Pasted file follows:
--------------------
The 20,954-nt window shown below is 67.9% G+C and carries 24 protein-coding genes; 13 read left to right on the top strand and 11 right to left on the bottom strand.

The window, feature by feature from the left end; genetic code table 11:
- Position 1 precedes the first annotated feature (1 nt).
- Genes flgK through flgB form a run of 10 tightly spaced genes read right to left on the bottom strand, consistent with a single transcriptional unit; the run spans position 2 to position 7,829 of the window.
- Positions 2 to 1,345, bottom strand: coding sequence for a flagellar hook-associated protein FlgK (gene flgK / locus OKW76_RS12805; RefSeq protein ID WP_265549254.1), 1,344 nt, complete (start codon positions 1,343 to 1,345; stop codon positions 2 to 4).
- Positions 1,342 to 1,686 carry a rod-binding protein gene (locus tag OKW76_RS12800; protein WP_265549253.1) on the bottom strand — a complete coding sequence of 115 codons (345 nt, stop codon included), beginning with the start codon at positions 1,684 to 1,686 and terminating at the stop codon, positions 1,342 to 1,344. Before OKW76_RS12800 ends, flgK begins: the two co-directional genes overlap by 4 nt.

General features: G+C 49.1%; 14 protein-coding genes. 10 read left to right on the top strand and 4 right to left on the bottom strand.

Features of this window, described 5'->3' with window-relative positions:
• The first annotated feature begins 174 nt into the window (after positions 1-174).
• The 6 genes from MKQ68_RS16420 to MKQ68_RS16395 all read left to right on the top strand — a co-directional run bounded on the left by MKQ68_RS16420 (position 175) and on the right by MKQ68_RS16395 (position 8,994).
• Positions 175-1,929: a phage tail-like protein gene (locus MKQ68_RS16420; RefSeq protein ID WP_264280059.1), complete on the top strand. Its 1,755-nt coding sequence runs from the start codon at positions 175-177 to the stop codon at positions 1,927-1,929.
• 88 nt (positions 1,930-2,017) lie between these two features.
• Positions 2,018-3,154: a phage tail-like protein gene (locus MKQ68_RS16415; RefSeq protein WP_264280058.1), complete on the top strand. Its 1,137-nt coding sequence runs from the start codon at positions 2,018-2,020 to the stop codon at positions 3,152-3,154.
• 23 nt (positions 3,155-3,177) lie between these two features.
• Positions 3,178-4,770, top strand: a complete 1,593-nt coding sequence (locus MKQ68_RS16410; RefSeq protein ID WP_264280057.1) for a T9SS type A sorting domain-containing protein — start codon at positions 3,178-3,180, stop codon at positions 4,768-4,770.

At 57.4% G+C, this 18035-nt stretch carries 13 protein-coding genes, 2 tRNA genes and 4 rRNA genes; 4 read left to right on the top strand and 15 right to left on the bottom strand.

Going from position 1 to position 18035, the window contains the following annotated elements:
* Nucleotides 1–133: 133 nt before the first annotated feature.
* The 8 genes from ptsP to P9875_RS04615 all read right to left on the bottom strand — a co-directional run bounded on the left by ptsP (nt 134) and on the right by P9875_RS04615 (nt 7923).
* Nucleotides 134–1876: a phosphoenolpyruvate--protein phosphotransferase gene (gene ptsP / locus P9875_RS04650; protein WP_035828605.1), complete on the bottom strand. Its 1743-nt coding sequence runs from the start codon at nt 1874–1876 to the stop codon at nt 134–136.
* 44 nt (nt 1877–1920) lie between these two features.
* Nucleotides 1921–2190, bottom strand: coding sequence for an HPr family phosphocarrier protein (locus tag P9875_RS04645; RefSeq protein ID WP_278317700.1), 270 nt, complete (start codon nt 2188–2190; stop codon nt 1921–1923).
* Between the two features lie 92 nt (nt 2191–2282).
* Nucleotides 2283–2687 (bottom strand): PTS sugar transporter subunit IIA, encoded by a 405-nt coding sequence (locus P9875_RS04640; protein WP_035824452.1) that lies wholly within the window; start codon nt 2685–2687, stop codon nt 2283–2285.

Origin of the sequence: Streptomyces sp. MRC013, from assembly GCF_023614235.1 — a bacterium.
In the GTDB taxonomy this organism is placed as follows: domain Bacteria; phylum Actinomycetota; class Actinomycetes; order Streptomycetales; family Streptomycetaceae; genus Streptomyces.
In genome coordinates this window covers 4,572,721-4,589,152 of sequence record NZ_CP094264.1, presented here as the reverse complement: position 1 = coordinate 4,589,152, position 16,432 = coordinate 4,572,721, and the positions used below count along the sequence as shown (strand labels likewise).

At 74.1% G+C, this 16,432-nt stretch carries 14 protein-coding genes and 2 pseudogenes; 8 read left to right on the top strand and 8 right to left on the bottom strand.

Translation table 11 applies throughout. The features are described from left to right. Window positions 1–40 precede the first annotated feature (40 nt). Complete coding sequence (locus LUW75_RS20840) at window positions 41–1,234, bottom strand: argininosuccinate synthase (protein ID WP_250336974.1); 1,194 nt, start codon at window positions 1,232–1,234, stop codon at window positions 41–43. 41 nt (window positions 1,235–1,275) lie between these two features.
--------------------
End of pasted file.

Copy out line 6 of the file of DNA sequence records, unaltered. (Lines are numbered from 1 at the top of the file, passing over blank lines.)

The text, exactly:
- Positions 1,342 to 1,686 carry a rod-binding protein gene (locus tag OKW76_RS12800; protein WP_265549253.1) on the bottom strand — a complete coding sequence of 115 codons (345 nt, stop codon included), beginning with the start codon at positions 1,684 to 1,686 and terminating at the stop codon, positions 1,342 to 1,344. Before OKW76_RS12800 ends, flgK begins: the two co-directional genes overlap by 4 nt.